NATIONAL NEWS

A key part of Biden’s strategy to control immigration at the US-Mexico border gets a court hearing

Jul 18, 2023, 9:06 PM

FILE - Migrants wait to be processed after crossing the border, Jan. 6, 2023, near Yuma, Ariz. A ju...

FILE - Migrants wait to be processed after crossing the border, Jan. 6, 2023, near Yuma, Ariz. A judge will hear arguments Wednesday, July 19, in a lawsuit opposing an asylum rule that has become a key part of the Biden administration’s immigration policy. Critics say the rule endangers migrants trying to cross the southern border and is against the law, while the administration argues that it encourages migrants to use lawful pathways into the country and prevents chaos at the border. (AP Photo/Gregory Bull, File)
Credit: ASSOCIATED PRESS

(AP Photo/Gregory Bull, File)

WASHINGTON (AP) — A judge will hear arguments Wednesday in a lawsuit opposing is against the law, while the administration argues that it encourages migrants to use lawful pathways into the U.S. and prevents chaos at the southern border.

The new rule took effect May 11 with the expiration of a COVID-19 restriction known as Title 42 that had limited asylum seekers at the U.S.-Mexico border. The new rule makes it extremely difficult for migrants who come directly to the southern border to get asylum unless they use a government app to get an appointment or they’ve already tried to seek protection in another country before coming to the U.S. It includes room for exceptions and would not apply to children traveling alone.

The lawsuit threatens to undermine a key tool that President Joe Biden’s administration has relied on to manage immigration as congressional Republicans attack the administration for what they say is a failure to control the roughly 2,000-mile (3,220-kilometer) border with Mexico. Republicans see immigration as a key issue in next year’s presidential election.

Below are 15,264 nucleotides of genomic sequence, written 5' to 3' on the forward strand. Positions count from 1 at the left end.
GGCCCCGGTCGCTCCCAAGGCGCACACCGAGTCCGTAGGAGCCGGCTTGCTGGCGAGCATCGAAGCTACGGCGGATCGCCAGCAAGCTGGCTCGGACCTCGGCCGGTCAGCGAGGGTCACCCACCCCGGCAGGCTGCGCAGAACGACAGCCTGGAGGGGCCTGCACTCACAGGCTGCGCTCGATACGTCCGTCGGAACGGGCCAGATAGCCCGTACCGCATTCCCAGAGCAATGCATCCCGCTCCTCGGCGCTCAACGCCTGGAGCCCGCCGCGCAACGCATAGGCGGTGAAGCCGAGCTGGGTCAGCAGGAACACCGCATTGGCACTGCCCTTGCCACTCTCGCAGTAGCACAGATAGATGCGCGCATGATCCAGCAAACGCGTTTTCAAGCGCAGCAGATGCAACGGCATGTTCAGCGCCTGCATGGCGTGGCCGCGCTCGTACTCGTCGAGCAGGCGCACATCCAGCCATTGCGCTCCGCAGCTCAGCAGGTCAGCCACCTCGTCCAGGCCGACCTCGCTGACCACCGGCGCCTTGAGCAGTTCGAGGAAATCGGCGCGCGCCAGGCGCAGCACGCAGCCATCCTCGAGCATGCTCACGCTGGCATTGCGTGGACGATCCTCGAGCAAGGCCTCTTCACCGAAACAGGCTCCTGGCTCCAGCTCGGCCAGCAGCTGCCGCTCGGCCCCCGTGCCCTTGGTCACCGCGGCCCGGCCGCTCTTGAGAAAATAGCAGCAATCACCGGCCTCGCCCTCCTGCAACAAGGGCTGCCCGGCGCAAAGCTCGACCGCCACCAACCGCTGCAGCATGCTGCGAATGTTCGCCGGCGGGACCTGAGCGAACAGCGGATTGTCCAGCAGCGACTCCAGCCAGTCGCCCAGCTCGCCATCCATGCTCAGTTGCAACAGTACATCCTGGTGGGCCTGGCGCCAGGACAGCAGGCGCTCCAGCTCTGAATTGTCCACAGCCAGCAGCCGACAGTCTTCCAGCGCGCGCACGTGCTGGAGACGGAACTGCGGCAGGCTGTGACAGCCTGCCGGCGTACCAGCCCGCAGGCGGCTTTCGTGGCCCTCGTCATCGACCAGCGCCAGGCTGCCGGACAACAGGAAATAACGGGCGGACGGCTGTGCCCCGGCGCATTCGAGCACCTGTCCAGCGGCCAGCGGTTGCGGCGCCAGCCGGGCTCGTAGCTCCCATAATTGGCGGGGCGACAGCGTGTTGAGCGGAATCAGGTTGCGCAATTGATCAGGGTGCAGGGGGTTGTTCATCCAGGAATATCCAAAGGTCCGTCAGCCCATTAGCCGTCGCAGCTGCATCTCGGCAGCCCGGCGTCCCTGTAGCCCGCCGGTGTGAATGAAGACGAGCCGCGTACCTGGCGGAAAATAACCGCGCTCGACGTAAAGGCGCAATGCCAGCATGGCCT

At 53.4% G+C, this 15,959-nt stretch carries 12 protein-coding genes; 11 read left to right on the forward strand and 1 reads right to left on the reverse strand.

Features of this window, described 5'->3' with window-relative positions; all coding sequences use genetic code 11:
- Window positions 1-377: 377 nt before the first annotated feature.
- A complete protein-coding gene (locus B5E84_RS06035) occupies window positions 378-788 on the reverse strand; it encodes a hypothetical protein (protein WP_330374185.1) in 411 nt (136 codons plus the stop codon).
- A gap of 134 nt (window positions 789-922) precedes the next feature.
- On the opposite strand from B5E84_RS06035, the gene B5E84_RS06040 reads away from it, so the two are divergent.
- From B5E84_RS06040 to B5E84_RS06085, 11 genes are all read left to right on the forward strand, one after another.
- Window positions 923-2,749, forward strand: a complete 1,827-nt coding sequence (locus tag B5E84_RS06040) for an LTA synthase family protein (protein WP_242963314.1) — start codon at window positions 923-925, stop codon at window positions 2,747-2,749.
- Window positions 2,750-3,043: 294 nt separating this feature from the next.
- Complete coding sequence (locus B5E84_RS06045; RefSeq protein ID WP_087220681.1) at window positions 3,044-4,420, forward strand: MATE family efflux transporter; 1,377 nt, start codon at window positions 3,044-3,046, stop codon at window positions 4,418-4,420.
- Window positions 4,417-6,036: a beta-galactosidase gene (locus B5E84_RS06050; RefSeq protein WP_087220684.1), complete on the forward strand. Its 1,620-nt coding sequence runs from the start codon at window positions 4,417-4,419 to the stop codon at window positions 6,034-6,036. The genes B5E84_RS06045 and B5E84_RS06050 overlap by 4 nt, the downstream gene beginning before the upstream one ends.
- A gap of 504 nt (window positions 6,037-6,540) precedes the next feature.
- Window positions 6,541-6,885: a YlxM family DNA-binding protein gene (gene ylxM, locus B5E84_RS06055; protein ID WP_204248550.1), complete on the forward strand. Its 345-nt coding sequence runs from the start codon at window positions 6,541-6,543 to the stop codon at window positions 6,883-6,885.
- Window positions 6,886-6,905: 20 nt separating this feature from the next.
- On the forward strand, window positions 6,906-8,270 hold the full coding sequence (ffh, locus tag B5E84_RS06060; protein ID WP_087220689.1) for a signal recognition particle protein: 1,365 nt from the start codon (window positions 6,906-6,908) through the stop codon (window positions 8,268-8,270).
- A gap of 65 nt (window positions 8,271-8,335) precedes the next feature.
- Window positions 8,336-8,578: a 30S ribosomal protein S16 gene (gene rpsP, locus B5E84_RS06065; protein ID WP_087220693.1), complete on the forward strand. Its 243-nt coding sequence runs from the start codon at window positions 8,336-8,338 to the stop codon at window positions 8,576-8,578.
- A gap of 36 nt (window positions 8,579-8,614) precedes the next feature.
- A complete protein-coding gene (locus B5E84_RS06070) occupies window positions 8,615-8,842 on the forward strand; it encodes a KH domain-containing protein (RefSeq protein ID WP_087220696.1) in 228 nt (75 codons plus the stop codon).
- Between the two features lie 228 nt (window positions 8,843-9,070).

A group of immigrant rights organizations that sued argues the new rule violates immigration law that allows people to seek asylum wherever they arrive on the border. The groups argue that it forces migrants to seek protection in countries that don’t have the same robust asylum system and human rights protections as the United States and leaves them in a dangerous limbo.

“The rule is already inflicting untold suffering on thousands of asylum seekers, who are either being deported to persecution or stranded in Mexican states where migrants face horrific and pervasive violence,” the groups argue in court filings.

They also argue that the CBP One app that the government wants migrants to use to set up appointments is faulty. It doesn’t have enough appointments and isn’t available in enough languages, they argue.

Also, opponents say the Biden rule is essentially a rehash of efforts by President Donald Trump to limit immigration at the southern border. A federal appeals court prevented those similar but stricter measures from taking effect.

The Biden administration has argued that the asylum rule is not a rehash of Trump’s efforts but part of an overall strategy that provides a way into the U.S. for those who follow legal pathways and consequences for those who don’t. They also argue that the new asylum rule was needed because it took effect when immigration numbers at the southern border were expected to skyrocket when Title 42’s use went away. And, they say, the strategy is working. The number of border crossings peaked ahead of the end of Title 42 and then fell.

As for legal pathways, the government points to a program it created in January that allows 30,000 people a month to enter the country from Cuba, Nicaragua, Haiti and Venezuela if they have a sponsor and fly into an airport. Advocates for immigrants note that program covers only four countries.

Separately, Republican-aligned states are suing over that January program. A trial is slated for late August.

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A key part of Biden’s strategy to control immigration at the US-Mexico border gets a court hearing